A dangerous question to raise in today’s climate. where even amateur historians are justifiably reluctant to offend ethnic sensibilities and professionals can risk their reputations and careers on one unguarded comment. But the recent debate over the passing of the late Quessam Soleimani at least briefly focused attention on the question of definition: what is terrorism and who can be justifiably viewed as a terrorist?
Retroactively applied to the Apache Wars, the question might be immediately dismissed on the perfectly rational grounds that we cannot judge another, past culture according to today’s ethical and moral standards. But many of today’s historians don’t hesitate to apply their own value judgments to the antebellum South, the “Lost Cause” and the entire history of the American people. If we’re to truly understand our shared history here in the American Southwest, we need to honestly confront the past.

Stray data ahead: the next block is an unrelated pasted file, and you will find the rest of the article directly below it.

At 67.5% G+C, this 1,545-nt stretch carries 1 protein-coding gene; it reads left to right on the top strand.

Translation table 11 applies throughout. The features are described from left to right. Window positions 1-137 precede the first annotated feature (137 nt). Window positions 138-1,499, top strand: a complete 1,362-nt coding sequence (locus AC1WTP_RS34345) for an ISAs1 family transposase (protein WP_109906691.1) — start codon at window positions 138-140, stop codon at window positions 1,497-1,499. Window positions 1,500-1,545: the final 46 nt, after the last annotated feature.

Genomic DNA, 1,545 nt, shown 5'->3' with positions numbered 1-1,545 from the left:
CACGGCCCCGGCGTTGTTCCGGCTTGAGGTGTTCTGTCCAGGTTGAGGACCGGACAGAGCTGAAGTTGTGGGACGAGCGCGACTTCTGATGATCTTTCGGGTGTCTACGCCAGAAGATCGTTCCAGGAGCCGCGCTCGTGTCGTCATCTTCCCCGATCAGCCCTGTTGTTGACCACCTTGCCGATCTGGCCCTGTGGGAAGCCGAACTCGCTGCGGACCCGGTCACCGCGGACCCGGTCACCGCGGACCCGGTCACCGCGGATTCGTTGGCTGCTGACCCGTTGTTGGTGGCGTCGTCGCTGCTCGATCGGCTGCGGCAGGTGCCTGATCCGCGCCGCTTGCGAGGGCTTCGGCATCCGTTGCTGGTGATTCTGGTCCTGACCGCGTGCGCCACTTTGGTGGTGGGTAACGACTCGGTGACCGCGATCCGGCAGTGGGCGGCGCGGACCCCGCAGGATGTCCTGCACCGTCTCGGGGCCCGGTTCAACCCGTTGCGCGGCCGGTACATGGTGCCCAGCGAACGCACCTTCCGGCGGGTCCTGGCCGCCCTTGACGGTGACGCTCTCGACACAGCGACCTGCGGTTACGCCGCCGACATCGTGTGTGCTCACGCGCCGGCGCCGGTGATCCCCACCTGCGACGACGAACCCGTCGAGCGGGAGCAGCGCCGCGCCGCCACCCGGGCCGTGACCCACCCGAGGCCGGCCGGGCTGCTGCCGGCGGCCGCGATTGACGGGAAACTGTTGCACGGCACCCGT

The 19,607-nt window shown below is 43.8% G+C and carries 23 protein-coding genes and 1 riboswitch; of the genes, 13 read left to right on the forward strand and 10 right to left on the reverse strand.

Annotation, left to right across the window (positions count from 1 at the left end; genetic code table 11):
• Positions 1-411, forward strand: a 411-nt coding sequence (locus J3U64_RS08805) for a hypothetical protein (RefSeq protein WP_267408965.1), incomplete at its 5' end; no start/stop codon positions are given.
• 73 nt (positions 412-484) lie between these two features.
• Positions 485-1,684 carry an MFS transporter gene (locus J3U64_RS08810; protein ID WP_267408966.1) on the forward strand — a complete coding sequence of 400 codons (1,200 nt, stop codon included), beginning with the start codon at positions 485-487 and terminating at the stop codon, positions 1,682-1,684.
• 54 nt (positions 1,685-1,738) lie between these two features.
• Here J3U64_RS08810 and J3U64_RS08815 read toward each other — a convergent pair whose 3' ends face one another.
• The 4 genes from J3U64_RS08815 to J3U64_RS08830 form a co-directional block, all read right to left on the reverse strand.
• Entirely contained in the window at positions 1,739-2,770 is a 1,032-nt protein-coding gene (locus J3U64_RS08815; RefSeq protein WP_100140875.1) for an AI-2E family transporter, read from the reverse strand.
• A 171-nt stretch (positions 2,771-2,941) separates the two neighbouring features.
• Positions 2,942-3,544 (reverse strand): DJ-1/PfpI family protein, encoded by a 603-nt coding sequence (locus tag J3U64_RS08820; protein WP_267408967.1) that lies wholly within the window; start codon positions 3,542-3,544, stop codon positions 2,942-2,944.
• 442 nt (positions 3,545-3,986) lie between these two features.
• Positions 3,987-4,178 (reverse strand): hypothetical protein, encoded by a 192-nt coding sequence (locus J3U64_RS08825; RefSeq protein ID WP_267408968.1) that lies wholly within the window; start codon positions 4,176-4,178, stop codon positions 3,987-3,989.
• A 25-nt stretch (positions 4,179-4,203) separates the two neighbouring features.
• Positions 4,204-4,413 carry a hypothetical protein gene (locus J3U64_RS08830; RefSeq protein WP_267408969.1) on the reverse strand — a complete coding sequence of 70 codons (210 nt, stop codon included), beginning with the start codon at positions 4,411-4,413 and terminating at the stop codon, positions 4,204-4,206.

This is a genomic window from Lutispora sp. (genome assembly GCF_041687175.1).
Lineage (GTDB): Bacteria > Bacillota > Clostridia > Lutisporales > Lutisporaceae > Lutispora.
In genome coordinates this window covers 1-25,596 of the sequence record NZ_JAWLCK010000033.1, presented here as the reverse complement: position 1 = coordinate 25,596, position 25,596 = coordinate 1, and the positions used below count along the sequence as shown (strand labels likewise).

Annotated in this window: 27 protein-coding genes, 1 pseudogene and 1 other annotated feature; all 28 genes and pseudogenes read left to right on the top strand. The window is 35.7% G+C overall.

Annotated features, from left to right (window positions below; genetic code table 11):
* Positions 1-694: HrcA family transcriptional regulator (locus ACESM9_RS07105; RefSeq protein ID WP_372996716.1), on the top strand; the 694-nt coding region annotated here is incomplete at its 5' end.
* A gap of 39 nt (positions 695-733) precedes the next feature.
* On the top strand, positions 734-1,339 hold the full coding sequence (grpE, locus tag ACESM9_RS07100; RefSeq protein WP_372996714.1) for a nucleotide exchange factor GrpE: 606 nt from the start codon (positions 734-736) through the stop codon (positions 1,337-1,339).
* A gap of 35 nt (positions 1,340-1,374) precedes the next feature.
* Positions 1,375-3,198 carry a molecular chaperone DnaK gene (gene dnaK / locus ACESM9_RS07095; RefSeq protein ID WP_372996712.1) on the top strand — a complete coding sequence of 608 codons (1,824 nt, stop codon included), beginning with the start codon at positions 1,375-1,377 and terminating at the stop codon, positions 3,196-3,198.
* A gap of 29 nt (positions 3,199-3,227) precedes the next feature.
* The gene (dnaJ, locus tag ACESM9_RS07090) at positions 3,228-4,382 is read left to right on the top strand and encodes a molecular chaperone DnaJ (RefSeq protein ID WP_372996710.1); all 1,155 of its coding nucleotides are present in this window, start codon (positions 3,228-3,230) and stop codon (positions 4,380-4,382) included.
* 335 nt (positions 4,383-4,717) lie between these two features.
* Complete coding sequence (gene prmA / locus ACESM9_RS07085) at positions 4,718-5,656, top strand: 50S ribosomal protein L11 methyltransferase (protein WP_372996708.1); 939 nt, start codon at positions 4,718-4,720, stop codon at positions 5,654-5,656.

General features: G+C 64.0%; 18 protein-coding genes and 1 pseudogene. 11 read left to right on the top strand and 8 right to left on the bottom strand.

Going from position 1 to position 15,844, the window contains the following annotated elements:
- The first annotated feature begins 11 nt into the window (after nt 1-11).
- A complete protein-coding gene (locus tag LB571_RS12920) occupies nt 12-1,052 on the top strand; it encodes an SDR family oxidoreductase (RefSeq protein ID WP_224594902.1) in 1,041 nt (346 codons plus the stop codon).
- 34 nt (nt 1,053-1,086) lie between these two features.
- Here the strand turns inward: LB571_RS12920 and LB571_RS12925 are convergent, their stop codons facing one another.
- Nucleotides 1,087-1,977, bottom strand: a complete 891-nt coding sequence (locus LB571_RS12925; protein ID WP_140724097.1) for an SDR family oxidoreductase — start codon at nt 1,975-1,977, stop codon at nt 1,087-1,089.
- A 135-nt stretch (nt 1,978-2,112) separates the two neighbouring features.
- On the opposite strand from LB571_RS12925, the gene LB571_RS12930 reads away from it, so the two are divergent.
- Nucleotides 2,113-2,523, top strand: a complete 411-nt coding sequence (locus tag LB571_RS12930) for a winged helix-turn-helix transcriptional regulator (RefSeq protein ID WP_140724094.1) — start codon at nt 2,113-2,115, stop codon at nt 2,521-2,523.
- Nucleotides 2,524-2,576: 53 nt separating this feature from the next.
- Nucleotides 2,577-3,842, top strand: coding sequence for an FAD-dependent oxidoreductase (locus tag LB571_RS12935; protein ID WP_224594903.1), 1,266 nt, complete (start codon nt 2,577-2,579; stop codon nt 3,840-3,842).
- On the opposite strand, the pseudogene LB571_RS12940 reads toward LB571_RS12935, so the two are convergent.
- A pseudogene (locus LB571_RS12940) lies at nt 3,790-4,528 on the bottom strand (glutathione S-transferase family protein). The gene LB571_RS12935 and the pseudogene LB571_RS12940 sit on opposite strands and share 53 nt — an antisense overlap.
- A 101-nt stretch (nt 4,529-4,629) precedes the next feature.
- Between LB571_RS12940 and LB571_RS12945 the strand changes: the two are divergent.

I don’t believe I directly applied the label to Nana himself in my book, but I certainly described his Raid as classical terrorism: the application of violence against a civilian population to exert pressure on the society’s leadership.
Terrorism is inherently a political act, and “One man’s terrorist is another man’s freedom fighter.” In that sense, Nana would certainly to prefer to be known as a terrorist rather than considered a common criminal, which is how he was viewed by most of his white contemporaries.